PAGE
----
Nurture your eyes

If you’ve heard it once, you’ve heard it a million times – diet plays a major role in overall health, including your eyes. Many of us forget to eat nutrients that directly support the health of our eyes. Optometrists recommend a healthy, balanced diet with lots of green leafy vegetables which provide high levels of anti-oxidants such as Lutein and Zeaxanthin. In addition to a healthy and well-balanced diet, using moisturizing eye drops or blue light reducing glasses, like those from Ziess, will prevent and nurture dry eyes.

Limit Your Screen Time

According to a 2018 Nielsen Total Audience Report, Americans spend more than 11 hours per day in front of screens, which is nearly 50% of the day. In order to reduce this time as much as possible and give your eyes a much-needed break, try spending some time outdoors or read a new book when you’re at home. If you’re at the office, try taking a coffee break or leave your desk for lunch. Even reducing screen time by an hour each day can have a large impact on your eyes and overall health.

Reduce daily blue light consumption

Reducing blue light, particularly in the evening hours, can play a big role in eye health. Not only does blue light impact sleep quality, but it also triggers eye fatigue after prolonged exposure. Digital devices emit uneven amounts of visible light, including large amounts of high energy blue light. Exposure to this type of light has been linked to damaged retinal cells and disruption to the body’s natural sleep cycle by interfering with melatonin production. Focus on limiting your blue light intake once the sun goes down to help protect your eyes and promote healthier sleeping habits.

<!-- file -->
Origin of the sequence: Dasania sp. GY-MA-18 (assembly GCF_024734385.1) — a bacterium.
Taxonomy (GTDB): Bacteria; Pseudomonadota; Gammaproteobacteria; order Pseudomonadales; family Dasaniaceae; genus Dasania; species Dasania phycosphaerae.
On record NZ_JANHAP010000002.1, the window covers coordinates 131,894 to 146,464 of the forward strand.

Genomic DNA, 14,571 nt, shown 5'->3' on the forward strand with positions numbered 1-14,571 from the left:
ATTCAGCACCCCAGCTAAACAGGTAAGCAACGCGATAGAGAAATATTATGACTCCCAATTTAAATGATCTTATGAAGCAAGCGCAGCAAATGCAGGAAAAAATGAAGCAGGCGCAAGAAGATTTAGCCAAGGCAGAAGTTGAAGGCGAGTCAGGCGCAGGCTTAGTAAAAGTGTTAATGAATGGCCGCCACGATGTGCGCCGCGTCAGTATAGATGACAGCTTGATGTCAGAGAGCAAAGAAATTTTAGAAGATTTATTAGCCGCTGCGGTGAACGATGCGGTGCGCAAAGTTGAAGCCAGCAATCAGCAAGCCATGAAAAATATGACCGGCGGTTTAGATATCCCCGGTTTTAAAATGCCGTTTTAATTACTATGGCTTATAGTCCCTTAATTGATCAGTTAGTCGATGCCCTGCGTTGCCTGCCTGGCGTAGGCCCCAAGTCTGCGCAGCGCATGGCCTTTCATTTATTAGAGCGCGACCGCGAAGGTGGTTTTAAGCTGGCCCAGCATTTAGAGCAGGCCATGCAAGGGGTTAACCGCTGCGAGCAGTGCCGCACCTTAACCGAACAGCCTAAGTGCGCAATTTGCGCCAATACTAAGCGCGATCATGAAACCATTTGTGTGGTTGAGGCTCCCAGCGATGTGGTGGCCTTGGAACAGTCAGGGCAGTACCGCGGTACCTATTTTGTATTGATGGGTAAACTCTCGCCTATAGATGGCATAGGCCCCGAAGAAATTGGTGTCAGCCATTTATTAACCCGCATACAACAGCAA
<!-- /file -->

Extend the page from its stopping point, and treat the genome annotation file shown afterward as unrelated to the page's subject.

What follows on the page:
It’s inevitable that screens will be a part of most people’s everyday lives. That being said, these simple tips and adjustments to your daily life can help you combat digital eye strain and the associated symptoms whether you’re at work or at home. If you’re still having issues with digital eye strain, make sure to talk to your optometrist about your experiences to ensure that there is not an underlying vision problem.

About the Author

Dr. Hanish Patel is an optometrist and founding partner of the Eye Associates of New York and the Center for Ophthalmic and Vision Research. Located in New York City, Dr. Patel offers complete eye care solutions to improve each of his patient’s eye health and overall vision. Having extensively trained alongside prominent optometrists and ophthalmologists, Dr. Patel works to finds innovative solutions for patients who struggle with issues like severe dry eye, ocular surface disease, and irregular corneal issues. Dr. Patel maintains a professional membership as a fellow of the American Academy of Optometry to ensure that he is always up-to-date with the latest eye care advancements.


Digital Eye Strain

Hanish Patel

Hanish Patel